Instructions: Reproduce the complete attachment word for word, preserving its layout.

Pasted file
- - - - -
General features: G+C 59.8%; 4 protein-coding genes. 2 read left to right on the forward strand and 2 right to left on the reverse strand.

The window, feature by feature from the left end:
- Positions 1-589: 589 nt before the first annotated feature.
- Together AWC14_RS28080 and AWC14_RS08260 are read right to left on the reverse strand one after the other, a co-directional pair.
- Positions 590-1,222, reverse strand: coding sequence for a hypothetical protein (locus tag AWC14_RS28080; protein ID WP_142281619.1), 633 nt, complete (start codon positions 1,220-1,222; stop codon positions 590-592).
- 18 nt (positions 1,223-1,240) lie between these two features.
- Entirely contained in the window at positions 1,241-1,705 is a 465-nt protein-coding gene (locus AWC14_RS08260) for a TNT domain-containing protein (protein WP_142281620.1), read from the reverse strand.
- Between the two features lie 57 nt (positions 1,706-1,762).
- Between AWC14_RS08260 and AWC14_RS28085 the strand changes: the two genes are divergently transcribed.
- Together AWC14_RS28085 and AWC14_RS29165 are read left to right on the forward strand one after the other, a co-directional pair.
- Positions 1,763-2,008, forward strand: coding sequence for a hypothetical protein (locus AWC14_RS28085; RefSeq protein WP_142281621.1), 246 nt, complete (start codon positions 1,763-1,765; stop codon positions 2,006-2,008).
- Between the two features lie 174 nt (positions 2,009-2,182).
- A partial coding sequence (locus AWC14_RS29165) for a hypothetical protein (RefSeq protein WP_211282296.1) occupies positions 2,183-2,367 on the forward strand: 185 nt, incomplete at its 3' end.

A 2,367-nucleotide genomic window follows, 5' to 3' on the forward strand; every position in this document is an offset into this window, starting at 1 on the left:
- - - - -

General features: G+C 59.8%; 4 protein-coding genes. 2 read left to right on the forward strand and 2 right to left on the reverse strand.

The window, feature by feature from the left end:
- Positions 1-589: 589 nt before the first annotated feature.
- Together AWC14_RS28080 and AWC14_RS08260 are read right to left on the reverse strand one after the other, a co-directional pair.
- Positions 590-1,222, reverse strand: coding sequence for a hypothetical protein (locus tag AWC14_RS28080; protein ID WP_142281619.1), 633 nt, complete (start codon positions 1,220-1,222; stop codon positions 590-592).
- 18 nt (positions 1,223-1,240) lie between these two features.
- Entirely contained in the window at positions 1,241-1,705 is a 465-nt protein-coding gene (locus AWC14_RS08260) for a TNT domain-containing protein (protein WP_142281620.1), read from the reverse strand.
- Between the two features lie 57 nt (positions 1,706-1,762).
- Between AWC14_RS08260 and AWC14_RS28085 the strand changes: the two genes are divergently transcribed.
- Together AWC14_RS28085 and AWC14_RS29165 are read left to right on the forward strand one after the other, a co-directional pair.
- Positions 1,763-2,008, forward strand: coding sequence for a hypothetical protein (locus AWC14_RS28085; RefSeq protein WP_142281621.1), 246 nt, complete (start codon positions 1,763-1,765; stop codon positions 2,006-2,008).
- Between the two features lie 174 nt (positions 2,009-2,182).
- A partial coding sequence (locus AWC14_RS29165) for a hypothetical protein (RefSeq protein WP_211282296.1) occupies positions 2,183-2,367 on the forward strand: 185 nt, incomplete at its 3' end.

A 2,367-nucleotide genomic window follows, 5' to 3' on the forward strand; every position in this document is an offset into this window, starting at 1 on the left: